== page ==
A Trip To Rio de Janiero

From August 6-19 Suraya is travelling to Brazil, with her husband Bruce, to the world competition for Trades Apprentices (Worldskills NZ). Bruce Howat is the CEO and Suraya Dewing is reposnible for press coverage of the event.

Competiors have to be no older than twenty three years old when they enter.

Each day, as part of this trip Suraya is posting daily reports for Worldskills New Zealand which they are distributing through their media and social media networks. These will also be posted on The Story Mint's social media and website.

Worldskills New Zealand

Worldskills New Zealand (WSNZ) team have 15 competitors in that number of trade categories. In all, 74 countries are competing in 49 different skills from floristry, hairdressing through to engineering and carpentry.

Stop over in Rio De Janeiro

Giving the team time to acclimatise.

After almost 19 hours in the air, in transit and in transport to their hotel 15 competitors for the Worldskills international competitions discovered that not only had they crossed borders, crossed oceans they had also entered a new language zone.

Until it actually happens, most travellers expect to be able to communicate with people in some way even if it is at a simple level. Buying dinner, bottles of water, and other every day activity became a mission.

But, not for Stacy, who was down at the markets on the beach bartering with vendors. “Nah,” he said, “Five dollars,” to a ten-dollar souvenir and he started walking away.

“Okay, okay,” the vendor said, “Five dollars, this once.”

Later, when a parent tried to do the same thing, the vendor stood firm….ten dollars or no sale.

This young welder is trading like a master.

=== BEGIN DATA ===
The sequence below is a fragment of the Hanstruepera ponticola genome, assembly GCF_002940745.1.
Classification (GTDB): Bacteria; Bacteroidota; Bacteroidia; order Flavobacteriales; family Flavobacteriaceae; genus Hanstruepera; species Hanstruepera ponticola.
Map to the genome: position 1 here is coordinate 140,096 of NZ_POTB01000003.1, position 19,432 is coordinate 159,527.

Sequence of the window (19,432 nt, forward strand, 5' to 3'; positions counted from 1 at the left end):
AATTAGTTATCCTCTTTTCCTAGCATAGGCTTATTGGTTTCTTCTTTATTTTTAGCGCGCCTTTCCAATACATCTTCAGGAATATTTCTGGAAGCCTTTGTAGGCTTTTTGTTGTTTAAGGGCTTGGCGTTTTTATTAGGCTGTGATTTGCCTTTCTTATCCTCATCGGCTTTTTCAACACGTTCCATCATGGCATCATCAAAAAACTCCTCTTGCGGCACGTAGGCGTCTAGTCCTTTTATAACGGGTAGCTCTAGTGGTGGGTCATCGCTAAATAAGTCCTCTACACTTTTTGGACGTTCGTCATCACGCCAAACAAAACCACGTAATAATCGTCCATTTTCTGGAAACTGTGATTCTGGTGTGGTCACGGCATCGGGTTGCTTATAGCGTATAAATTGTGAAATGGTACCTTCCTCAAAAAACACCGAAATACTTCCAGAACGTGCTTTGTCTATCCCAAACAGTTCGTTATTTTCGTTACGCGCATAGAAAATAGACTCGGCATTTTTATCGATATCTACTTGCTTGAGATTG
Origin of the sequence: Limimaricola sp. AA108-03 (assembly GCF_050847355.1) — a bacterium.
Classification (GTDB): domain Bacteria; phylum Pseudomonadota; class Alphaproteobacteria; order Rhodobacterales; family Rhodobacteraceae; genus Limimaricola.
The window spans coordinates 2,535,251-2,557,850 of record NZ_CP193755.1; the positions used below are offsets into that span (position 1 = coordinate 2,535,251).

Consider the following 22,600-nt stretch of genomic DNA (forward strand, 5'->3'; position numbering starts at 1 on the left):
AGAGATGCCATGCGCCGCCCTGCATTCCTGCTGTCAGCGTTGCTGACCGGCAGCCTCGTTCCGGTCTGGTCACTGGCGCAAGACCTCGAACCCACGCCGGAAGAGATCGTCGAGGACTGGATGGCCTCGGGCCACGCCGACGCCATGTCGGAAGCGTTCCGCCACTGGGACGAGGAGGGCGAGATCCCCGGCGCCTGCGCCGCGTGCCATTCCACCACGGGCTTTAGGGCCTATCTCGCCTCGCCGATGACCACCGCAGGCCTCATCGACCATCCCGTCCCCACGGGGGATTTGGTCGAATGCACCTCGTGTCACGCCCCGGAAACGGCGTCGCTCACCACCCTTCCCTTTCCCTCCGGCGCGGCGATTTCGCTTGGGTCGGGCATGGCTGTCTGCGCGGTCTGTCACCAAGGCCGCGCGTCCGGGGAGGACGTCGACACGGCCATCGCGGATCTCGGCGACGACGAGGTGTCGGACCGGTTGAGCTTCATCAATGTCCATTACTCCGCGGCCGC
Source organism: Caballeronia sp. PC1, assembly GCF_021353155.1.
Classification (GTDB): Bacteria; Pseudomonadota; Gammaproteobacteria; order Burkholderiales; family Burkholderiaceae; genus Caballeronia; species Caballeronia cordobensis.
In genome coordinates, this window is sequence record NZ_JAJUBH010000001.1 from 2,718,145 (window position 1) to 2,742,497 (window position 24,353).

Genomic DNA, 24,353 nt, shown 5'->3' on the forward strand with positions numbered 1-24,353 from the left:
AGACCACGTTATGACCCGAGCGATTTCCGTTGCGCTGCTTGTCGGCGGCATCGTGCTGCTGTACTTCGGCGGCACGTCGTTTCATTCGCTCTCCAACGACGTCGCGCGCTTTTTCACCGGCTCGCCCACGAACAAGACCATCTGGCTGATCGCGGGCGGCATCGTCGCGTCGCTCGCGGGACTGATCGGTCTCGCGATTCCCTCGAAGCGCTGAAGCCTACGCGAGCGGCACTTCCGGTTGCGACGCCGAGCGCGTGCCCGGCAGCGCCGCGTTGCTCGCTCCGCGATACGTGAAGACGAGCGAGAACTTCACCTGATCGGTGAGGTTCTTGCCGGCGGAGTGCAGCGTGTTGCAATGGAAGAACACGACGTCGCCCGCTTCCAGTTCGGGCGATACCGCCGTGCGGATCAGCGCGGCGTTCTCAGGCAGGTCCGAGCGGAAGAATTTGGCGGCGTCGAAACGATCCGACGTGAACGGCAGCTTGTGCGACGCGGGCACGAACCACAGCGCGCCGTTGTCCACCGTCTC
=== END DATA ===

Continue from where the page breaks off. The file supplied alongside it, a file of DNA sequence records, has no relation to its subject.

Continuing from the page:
It’s no wonder he is a star among trades people, and highly respected by his fellow senior engineers at RCR Energy, Dannevirke.

Competitors have to be under 23 years so Stacy is less than 23. Everyone who knows him believes he is an engineer to watch. Before leaving for Rio he sanded the floors of the house he recently bought, did an extra 400 hours training in order to prepare for the stiff competition he will meet at Sao Paulo and continued performing at an extremely high level in his job.

One of Stacy’s major sponsors, BOC Gases put out a Facebook posting on him and got over 37,000 likes for the post.

 

Auckland representation in the team

I am personally embarrassed that there is so little representation from Auckland in the team going to Sao Paulo. There is one competitor from MIT (Manukau Institute of Technology), who is competing in Cheffing. SIT (Southern Institute of Technology) provided three.

I have no personal agenda in wanting an Aucklander there, except that it seems crazy that New Zealand’s largest city has shown so little interest in supporting these young people. Without doubt, they will go on to become top trades people, perhaps owning their own business and training others, in the trades they represent. Because I noticed this absence, I asked what the selection process was for choosing the team.

I found out that polytechnics and ITOs recommend competitors for the Regional competitions and the winners from those go on to compete in National competitions. From there, the winners go on to compete in the Oceania competitions. Earlier this year, seven countries from Asia, India, and Australasia competed at Wintec Polytechnic, the current hosts of the World Skills NZ competitions. MIT supported Jacklin Pillay by sending her to the Wintec competitions in order to get her into the process.

After the Oceania competitions Worldskills NZ team Leaders, Technical Delegates, the CEO and Operations Manager select the final team.